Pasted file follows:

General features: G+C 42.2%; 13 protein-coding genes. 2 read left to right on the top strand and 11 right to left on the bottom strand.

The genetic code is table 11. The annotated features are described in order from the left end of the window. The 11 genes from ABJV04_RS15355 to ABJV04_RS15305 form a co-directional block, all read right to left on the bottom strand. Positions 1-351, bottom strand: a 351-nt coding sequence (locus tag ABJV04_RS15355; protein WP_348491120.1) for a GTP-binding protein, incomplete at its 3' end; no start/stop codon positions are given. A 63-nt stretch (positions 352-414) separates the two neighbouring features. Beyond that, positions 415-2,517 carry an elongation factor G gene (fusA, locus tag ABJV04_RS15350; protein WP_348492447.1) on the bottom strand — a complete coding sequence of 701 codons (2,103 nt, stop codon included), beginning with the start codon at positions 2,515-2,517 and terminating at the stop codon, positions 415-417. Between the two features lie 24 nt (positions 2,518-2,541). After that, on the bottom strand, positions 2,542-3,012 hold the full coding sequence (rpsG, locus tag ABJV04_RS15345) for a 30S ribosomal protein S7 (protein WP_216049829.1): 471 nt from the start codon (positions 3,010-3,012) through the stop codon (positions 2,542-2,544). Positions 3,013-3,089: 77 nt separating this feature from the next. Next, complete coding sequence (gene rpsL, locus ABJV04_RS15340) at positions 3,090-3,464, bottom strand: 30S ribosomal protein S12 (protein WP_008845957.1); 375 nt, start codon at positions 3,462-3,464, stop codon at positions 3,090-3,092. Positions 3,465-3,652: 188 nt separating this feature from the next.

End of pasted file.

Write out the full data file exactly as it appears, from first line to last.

General features: G+C 42.2%; 13 protein-coding genes. 2 read left to right on the top strand and 11 right to left on the bottom strand.

The genetic code is table 11. The annotated features are described in order from the left end of the window. The 11 genes from ABJV04_RS15355 to ABJV04_RS15305 form a co-directional block, all read right to left on the bottom strand. Positions 1-351, bottom strand: a 351-nt coding sequence (locus tag ABJV04_RS15355; protein WP_348491120.1) for a GTP-binding protein, incomplete at its 3' end; no start/stop codon positions are given. A 63-nt stretch (positions 352-414) separates the two neighbouring features. Beyond that, positions 415-2,517 carry an elongation factor G gene (fusA, locus tag ABJV04_RS15350; protein WP_348492447.1) on the bottom strand — a complete coding sequence of 701 codons (2,103 nt, stop codon included), beginning with the start codon at positions 2,515-2,517 and terminating at the stop codon, positions 415-417. Between the two features lie 24 nt (positions 2,518-2,541). After that, on the bottom strand, positions 2,542-3,012 hold the full coding sequence (rpsG, locus tag ABJV04_RS15345) for a 30S ribosomal protein S7 (protein WP_216049829.1): 471 nt from the start codon (positions 3,010-3,012) through the stop codon (positions 2,542-2,544). Positions 3,013-3,089: 77 nt separating this feature from the next. Next, complete coding sequence (gene rpsL, locus ABJV04_RS15340) at positions 3,090-3,464, bottom strand: 30S ribosomal protein S12 (protein WP_008845957.1); 375 nt, start codon at positions 3,462-3,464, stop codon at positions 3,090-3,092. Positions 3,465-3,652: 188 nt separating this feature from the next.